As an example, when you measure the length of something short with a ruler, you may notice that between the centimeter marks, there are ten marks, allowing you to eyeball measurements like 2.64 cm. However, note that the 0.04 cm in the previous measurement is not a precise measure (it is not infallible). The ruler does not give markings down to hundredths of a centimeter; you can really only say that "It looks like the length is 2.64, but my instrument can only report the length as being between 2.60 and 2.70 cm somewhere close to that measurement." You have no hard evidence to support the 0.04; you only hypothesize that its somewhere around the 4 hundredths mark. It could actually be near the 3 hundredths mark or near the 5 hundredths mark, if there were such markings, but it definitely would not be around the 6 hundredths mark. All numerical measurements have this sort of error involved and scientists include the instrumental precision in every measurement by using the notation cm which means the object you measured is between 2.63 and 2.65 centimeters in length. That is definitely a statement you can support using your ruler. More advanced instruments also have statistical fluctuations in either the property they are measuring or the process/physical properties of the parts being used to measure the phenomenon and they all report (either live or in the manual) statistical uncertainty. Check your scale at home for its uncertainty. While you may expect your scale to tell whether you have sneakers on or not, it may not be able to tell whether you got a haircut today.
Unqualified measurements, those without explicit errors written in, are usually assumed to have a unit error in the most precise digit unless otherwise stated. Ie., if you see a measurement given as 5.4 g, it is usually meant as a shorthand for g.
As we have seen above, all instruments have some finite precision. Significant figures are a method of keeping track of the order of magnitude of the error involved in a calculation. For example, You might read 3.26 cm off of a ruler. We say that such a measurement has 3 significant digits, which means all 3 digits present were measured on the ruler, implying the last digit, 6, is uncertain by some amount.
Suppose you measure something to be 0.05 cm using the same ruler. This measurement has only one significant digit (we didn't measure those two zeroes; they are only placeholders, an artifact of our decimal system), and it is uncertain, making it a very weak measurement (you wouldn't use this type of ruler to measure the thickness of paper). If you are ever confused about whether the digits in a measurement are significant and the context does not specify, simply write the measurement in scientific notation. The number of digits in the multiple of the power of ten are the number of significant digits. Above, 0.05 cm becomes 5 x 10-2 cm, with one significant digit.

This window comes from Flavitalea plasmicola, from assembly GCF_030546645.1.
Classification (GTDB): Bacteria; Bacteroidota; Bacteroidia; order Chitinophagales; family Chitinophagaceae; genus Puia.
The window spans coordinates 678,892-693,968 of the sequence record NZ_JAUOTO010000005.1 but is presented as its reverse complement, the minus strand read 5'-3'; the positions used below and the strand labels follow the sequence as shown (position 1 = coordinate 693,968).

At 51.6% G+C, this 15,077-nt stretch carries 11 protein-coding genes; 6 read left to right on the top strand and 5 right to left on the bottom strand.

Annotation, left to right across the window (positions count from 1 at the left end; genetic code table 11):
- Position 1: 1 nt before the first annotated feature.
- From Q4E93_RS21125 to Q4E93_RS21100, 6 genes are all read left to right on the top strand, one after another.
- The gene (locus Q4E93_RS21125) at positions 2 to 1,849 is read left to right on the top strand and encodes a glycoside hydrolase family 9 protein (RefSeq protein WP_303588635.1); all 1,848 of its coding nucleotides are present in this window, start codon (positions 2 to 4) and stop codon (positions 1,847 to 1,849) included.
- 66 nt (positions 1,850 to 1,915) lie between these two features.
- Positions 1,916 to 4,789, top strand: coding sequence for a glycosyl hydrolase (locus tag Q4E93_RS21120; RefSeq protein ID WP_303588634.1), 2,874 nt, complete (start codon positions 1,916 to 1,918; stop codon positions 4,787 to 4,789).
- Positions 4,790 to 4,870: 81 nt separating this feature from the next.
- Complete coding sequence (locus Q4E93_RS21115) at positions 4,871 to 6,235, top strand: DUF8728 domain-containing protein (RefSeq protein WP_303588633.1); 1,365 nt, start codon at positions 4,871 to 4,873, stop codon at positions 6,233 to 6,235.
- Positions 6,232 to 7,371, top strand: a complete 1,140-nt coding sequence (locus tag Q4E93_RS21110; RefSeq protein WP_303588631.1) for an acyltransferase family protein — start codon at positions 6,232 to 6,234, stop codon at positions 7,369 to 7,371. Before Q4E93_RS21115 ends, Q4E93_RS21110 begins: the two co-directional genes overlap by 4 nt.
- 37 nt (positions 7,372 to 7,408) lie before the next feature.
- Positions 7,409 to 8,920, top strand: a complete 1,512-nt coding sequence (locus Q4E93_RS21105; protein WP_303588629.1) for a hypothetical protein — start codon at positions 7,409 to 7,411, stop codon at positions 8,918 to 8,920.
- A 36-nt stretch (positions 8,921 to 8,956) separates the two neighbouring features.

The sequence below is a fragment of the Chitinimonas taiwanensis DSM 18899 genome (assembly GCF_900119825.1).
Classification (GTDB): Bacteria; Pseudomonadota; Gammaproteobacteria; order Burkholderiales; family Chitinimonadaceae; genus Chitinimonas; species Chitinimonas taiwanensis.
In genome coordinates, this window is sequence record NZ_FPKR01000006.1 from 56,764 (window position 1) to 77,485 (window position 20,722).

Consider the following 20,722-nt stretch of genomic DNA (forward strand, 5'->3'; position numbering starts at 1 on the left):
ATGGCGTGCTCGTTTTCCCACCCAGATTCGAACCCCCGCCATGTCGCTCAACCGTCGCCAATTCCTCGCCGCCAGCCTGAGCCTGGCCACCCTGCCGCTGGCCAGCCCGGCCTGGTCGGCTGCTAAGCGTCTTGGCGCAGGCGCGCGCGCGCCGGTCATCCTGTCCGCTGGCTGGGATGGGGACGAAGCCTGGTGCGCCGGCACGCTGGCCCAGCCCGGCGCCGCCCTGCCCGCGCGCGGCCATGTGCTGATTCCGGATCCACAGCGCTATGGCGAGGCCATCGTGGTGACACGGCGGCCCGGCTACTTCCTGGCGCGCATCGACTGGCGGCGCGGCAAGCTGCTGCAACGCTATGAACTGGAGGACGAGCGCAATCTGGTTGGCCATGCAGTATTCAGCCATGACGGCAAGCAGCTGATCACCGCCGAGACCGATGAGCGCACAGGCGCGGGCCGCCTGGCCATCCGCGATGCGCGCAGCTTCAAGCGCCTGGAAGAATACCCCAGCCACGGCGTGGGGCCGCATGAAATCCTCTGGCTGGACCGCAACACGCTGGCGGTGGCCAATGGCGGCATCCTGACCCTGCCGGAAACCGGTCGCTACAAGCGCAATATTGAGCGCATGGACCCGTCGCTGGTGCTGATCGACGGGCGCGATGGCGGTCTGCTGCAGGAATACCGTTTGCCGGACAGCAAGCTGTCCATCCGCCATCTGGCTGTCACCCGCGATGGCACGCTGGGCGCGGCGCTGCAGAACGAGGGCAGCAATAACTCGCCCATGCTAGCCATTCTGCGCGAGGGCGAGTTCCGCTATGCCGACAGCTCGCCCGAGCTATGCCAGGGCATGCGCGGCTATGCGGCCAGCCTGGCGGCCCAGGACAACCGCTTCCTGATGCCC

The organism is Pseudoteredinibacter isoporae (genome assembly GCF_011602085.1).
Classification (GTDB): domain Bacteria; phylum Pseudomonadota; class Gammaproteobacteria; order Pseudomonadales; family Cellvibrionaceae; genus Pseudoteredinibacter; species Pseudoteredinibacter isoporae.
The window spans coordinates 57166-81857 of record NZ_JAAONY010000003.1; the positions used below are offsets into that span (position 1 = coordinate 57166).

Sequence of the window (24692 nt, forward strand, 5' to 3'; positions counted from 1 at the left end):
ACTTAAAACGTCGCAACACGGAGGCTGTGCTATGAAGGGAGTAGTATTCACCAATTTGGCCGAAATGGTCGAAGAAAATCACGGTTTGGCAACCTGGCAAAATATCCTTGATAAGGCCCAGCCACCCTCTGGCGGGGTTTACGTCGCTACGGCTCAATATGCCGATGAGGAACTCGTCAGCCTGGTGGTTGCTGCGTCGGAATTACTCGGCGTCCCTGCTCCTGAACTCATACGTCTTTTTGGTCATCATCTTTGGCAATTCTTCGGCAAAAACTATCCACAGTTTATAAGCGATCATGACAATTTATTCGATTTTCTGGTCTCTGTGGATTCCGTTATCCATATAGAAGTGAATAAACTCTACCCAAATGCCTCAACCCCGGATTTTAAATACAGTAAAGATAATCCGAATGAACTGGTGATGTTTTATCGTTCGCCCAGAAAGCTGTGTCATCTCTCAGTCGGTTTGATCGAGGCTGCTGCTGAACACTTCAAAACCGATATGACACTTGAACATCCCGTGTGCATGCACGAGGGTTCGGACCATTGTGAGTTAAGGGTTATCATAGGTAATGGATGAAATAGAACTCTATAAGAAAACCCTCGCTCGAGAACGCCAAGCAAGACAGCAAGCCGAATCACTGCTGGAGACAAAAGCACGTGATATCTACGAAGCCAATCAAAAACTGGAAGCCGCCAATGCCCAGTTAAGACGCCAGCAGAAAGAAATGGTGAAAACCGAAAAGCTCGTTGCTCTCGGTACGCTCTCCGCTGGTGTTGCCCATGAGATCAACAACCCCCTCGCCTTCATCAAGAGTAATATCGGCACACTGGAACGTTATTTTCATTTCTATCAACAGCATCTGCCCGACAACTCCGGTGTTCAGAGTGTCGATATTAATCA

Addition and Subtraction
For simple calculations, it is important to recognize that you can't get more information from a formula than the information contained by the weakest measurement you put into the formula. Ie., if you measure one object with a normal centimeter ruler and a larger object with a meter ruler, the smallest marking of which is one centimeter, and then add the lengths together, you should not expect to get a length that is precise down to the hundredth of a centimeter. Why not? Because you don't know how many hundredths of centimeters may be present in the length of the larger object. It could be anywhere from none at all to hundreds, which would make your overly precise sum quite nonsensical. This yields the following rule when dealing with addition: The result of an addition or subtraction of two measurements is only as precise as the least precise of the two measurements.
For example, if we have 3.4 g of water and 5.504 g of salt, we expect to get 8.9 g of salt water when we mix them together, not 8.904 g. We do not know what's going on in the hundredths and thousandths place of the mass of the water, only that it's between 3.3 g and 3.5 g of water that we have. For all we know, we may get 8.813 g of salt water as measured by a more precise instrument. As you can see, the 0.004 g carries no useful information.
Multiplication and Division
For reasons similar to the above, if one is taking the product or quotient of two numbers, the result is always rounded to the precision of the least precise measurement involved. Suppose a car is measured by a radar gun to be travelling at 10 m/s (accurate to the nearest meter per second), and you time the car as taking 10.7 seconds to go between point A and point B at that speed. As we will learn later, we can get the distance travelled by the car by multiplying the speed by the time taken. We do this and get 107 m. Rounding to account for the least precise measurement, which only has 2 significant digits, we get 110 m as the approximate distance between A and B. In this last value, note that the trailing 0 is only a placeholder and is not significant.
Some texts will denote whether the trailing zeroes are significant or not by placing a decimal point after the last zero. This can get rather pedantic, so whenever the trailing zero is significant, we will simply alert the reader to the precision of the measurement, as in the radar gun measurement above.
We round to 110 m in order to give the correct impression of the uncertainty of the result. The value of 107 m has 3 significant digits, misleading one to believe there is only an error in the units place. If one looks at the possible range of distances (from 95.4 m to 118.8 m using the lowest possible and highest possible values for the underlying measurements, respectively), one sees how inaccurate that would be.
Propagation of Error
- The NIST Reference on Constants, Units and Uncertainty, http://physics.nist.gov/cuu/Units/units.html, retrieved 21.08.06
- Significant Figure Rules, http://chemistry.bd.psu.edu/jircitano/sigfigs.html